Equip Cats With Real-Time Video
Cats naturally perch and observe. It all goes back to their hunting behavior in the wild. The higher a cat climbs, the more territory it can observe, and the better chance it has of spying something it can hunt. So even in your home, a cat looks for optimal places from which to sit and watch, such as a tall bookshelf or the top of your head. I'm guessing your home does not have many woodland creatures scampering about (at least let's hope). So perching is basically lost on the modern cat, which waits in vain all day for a sparrow to knock on your front door. But that doesn't mean your cat's perching can't be of some use to you.
This is a living, pooping security system.
Equipped with a video camera, your cat can effectively spy on roommates whom you believe might be guilty of eating your Bugles or napping in your bed, which you totally know they're doing. The video feed would be hooked up to your laptop and streamed live to wherever you are. Ideally, you'd be able to control your cat's head movements remotely and issue warning meows when a roommate gets too close to your stuff. Ideally. The science just isn't there yet.
Hire Morgan Freeman to Narrate a Documentary About Cats
Did anyone care about penguins before Morgan Freeman narrated that March of the Penguins documentary? No. No one did, except that weird girl at your school who wanted to be marine biologist. There was a reason no one cared. Penguins are flightless sea birds that live in an unforgiving climate whose main goal in life is not to become killer whale snacks. They're useless. Who cares? But now EVERYONE loves the penguins, and it's all Morgan Freeman's fault. Add Morgan Freeman's voice to video of anything and people will fall in love with it, be it the penguins or the Luftwaffe.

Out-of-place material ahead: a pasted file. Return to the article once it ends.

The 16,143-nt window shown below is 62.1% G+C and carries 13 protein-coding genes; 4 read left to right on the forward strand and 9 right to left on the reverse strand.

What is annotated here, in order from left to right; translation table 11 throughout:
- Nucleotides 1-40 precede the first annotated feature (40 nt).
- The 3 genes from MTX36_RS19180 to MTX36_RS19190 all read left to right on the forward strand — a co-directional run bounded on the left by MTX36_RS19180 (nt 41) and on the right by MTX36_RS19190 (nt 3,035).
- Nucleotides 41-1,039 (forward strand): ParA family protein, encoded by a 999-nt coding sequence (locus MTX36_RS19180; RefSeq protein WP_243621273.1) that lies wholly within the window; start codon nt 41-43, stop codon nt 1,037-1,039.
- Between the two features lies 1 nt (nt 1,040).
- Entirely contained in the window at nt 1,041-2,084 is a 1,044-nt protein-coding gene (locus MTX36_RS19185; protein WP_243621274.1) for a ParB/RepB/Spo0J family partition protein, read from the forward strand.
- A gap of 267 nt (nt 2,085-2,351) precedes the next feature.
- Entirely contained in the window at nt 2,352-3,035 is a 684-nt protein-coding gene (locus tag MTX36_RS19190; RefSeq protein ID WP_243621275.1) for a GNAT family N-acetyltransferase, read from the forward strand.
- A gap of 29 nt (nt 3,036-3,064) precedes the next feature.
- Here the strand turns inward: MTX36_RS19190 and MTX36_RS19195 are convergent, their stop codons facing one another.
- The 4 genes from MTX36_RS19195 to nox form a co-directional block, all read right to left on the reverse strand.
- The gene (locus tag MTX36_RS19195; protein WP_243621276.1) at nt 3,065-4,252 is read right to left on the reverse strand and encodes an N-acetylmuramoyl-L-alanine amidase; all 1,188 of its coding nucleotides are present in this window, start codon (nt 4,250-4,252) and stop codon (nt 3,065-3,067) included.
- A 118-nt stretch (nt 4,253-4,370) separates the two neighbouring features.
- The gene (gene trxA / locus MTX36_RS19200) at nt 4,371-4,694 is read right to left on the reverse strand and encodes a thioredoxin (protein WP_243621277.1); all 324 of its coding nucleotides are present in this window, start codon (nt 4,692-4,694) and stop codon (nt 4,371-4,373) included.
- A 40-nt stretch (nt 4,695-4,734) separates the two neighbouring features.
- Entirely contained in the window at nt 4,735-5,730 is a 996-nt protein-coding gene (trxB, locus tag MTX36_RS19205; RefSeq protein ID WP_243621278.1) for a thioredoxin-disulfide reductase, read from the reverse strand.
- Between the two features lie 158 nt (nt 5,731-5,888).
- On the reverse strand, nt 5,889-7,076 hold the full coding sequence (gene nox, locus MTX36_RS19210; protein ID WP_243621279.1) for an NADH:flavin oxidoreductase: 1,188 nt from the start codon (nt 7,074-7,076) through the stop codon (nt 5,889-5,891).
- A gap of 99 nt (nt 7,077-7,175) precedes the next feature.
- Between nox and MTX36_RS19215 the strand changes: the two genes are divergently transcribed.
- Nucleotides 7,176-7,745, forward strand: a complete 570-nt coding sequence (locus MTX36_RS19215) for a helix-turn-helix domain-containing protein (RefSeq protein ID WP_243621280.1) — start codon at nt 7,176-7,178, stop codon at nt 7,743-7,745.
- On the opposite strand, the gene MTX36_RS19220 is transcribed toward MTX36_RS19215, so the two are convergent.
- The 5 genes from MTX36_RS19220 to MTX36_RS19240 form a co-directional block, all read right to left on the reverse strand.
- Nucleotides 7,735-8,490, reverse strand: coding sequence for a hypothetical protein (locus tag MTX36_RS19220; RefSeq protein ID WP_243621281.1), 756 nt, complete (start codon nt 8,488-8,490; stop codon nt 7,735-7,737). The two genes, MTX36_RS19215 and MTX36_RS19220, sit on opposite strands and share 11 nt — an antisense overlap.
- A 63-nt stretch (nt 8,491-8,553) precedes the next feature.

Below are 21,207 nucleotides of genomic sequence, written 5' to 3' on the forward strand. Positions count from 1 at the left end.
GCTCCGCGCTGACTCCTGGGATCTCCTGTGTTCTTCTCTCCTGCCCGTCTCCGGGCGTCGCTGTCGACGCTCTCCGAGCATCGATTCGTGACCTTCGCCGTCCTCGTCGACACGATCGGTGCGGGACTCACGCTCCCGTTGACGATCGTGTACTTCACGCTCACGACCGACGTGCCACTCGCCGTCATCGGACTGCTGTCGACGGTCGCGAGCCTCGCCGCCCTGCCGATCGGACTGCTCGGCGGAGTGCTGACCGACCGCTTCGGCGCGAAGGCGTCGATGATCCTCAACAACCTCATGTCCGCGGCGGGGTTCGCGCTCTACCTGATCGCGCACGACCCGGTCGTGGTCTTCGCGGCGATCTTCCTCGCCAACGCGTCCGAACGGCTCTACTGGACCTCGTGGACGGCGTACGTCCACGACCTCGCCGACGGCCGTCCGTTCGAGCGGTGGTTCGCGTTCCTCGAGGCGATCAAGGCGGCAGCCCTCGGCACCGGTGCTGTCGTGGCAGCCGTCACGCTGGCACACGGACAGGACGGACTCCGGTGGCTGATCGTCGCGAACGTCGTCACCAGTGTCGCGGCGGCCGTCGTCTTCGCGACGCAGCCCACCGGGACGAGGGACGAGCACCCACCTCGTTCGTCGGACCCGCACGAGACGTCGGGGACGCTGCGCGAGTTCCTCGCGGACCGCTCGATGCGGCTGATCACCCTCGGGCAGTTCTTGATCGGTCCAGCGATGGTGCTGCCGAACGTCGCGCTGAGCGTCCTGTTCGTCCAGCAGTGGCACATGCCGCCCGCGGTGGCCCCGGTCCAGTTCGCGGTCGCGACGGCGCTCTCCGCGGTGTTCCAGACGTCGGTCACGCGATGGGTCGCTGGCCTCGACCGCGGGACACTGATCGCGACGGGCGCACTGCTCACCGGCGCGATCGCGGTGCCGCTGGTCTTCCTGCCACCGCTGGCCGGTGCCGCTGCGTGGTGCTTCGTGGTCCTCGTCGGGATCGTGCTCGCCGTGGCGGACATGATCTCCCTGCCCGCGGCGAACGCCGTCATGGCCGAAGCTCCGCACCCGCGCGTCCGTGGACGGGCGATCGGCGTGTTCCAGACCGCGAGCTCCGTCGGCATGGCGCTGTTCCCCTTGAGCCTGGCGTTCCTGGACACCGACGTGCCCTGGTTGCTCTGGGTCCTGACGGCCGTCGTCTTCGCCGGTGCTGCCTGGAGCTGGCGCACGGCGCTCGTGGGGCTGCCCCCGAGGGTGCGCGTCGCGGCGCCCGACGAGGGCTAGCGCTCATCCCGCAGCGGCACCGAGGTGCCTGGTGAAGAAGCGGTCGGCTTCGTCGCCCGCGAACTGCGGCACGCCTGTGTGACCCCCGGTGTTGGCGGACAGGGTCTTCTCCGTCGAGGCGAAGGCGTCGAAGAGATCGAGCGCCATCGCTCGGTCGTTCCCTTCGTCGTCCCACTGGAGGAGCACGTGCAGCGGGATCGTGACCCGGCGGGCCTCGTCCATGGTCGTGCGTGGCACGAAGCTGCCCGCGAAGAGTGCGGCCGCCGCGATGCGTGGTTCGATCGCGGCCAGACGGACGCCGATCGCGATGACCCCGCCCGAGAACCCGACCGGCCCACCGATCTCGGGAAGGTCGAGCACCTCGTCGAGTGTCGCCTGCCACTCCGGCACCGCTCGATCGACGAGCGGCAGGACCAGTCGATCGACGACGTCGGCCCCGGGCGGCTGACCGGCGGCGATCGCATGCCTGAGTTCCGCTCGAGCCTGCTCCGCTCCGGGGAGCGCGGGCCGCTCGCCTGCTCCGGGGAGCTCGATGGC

March of the Penguinazis debuts this summer.
Read this description of cats (filched from Encyclopedia Brittanica) with Morgan Freeman's voice in your head:
The house cat is a domesticated member of the family Felidae, order Carnivora, and the smallest member of that family. Like all felids, domestic cats are characterized by supple, low-slung bodies, finely molded heads, long tails that aid in balance and specialized teeth and claws that adapt them admirably to a life of active hunting. Domestic cats possess other features of their wild relatives in being basically carnivorous, remarkably agile and powerful, and finely coordinated in movement.
Now imagine him saying, "Who's a cute widdle kitty? You is! YOU IS!" in the highest tone possible.
For more on feline love, check out 6 Adorable Cat Behaviors With Shockingly Evil Explanations and 6 Cats More Badass Than You (And Most Superheroes).